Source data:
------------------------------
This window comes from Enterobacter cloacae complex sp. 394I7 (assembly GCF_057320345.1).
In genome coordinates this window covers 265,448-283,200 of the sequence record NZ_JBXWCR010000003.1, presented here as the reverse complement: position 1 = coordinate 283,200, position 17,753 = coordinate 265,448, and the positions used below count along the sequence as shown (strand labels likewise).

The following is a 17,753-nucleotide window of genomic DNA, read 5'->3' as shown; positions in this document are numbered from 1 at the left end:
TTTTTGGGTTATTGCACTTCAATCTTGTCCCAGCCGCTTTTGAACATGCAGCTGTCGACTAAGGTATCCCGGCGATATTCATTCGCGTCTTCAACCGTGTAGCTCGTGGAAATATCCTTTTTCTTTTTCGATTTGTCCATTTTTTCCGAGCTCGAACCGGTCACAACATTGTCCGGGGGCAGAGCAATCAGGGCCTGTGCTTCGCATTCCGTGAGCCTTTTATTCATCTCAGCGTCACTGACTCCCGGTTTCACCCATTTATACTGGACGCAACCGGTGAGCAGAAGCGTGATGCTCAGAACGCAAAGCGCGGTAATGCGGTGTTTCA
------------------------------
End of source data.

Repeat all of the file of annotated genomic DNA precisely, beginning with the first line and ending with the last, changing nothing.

This window comes from Enterobacter cloacae complex sp. 394I7 (assembly GCF_057320345.1).
In genome coordinates this window covers 265,448-283,200 of the sequence record NZ_JBXWCR010000003.1, presented here as the reverse complement: position 1 = coordinate 283,200, position 17,753 = coordinate 265,448, and the positions used below count along the sequence as shown (strand labels likewise).

The following is a 17,753-nucleotide window of genomic DNA, read 5'->3' as shown; positions in this document are numbered from 1 at the left end:
TTTTTGGGTTATTGCACTTCAATCTTGTCCCAGCCGCTTTTGAACATGCAGCTGTCGACTAAGGTATCCCGGCGATATTCATTCGCGTCTTCAACCGTGTAGCTCGTGGAAATATCCTTTTTCTTTTTCGATTTGTCCATTTTTTCCGAGCTCGAACCGGTCACAACATTGTCCGGGGGCAGAGCAATCAGGGCCTGTGCTTCGCATTCCGTGAGCCTTTTATTCATCTCAGCGTCACTGACTCCCGGTTTCACCCATTTATACTGGACGCAACCGGTGAGCAGAAGCGTGATGCTCAGAACGCAAAGCGCGGTAATGCGGTGTTTCA